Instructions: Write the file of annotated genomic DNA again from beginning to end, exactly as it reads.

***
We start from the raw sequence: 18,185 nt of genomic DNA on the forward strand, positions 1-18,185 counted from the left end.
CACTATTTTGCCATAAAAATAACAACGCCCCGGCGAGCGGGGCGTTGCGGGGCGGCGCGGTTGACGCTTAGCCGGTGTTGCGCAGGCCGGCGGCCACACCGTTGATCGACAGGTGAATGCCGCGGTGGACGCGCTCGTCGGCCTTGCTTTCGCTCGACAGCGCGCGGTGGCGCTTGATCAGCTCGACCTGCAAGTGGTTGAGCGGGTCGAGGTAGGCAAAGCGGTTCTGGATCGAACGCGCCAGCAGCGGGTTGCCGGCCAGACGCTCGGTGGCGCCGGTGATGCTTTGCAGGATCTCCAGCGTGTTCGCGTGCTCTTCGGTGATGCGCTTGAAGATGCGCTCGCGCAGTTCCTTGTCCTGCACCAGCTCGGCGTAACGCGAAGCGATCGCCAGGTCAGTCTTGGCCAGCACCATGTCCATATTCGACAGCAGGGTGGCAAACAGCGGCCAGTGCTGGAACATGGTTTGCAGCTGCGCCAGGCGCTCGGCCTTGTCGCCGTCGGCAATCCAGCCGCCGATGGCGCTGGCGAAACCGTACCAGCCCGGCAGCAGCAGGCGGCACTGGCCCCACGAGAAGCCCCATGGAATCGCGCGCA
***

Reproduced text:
We start from the raw sequence: 18,185 nt of genomic DNA on the forward strand, positions 1-18,185 counted from the left end.
CACTATTTTGCCATAAAAATAACAACGCCCCGGCGAGCGGGGCGTTGCGGGGCGGCGCGGTTGACGCTTAGCCGGTGTTGCGCAGGCCGGCGGCCACACCGTTGATCGACAGGTGAATGCCGCGGTGGACGCGCTCGTCGGCCTTGCTTTCGCTCGACAGCGCGCGGTGGCGCTTGATCAGCTCGACCTGCAAGTGGTTGAGCGGGTCGAGGTAGGCAAAGCGGTTCTGGATCGAACGCGCCAGCAGCGGGTTGCCGGCCAGACGCTCGGTGGCGCCGGTGATGCTTTGCAGGATCTCCAGCGTGTTCGCGTGCTCTTCGGTGATGCGCTTGAAGATGCGCTCGCGCAGTTCCTTGTCCTGCACCAGCTCGGCGTAACGCGAAGCGATCGCCAGGTCAGTCTTGGCCAGCACCATGTCCATATTCGACAGCAGGGTGGCAAACAGCGGCCAGTGCTGGAACATGGTTTGCAGCTGCGCCAGGCGCTCGGCCTTGTCGCCGTCGGCAATCCAGCCGCCGATGGCGCTGGCGAAACCGTACCAGCCCGGCAGCAGCAGGCGGCACTGGCCCCACGAGAAGCCCCATGGAATCGCGCGCA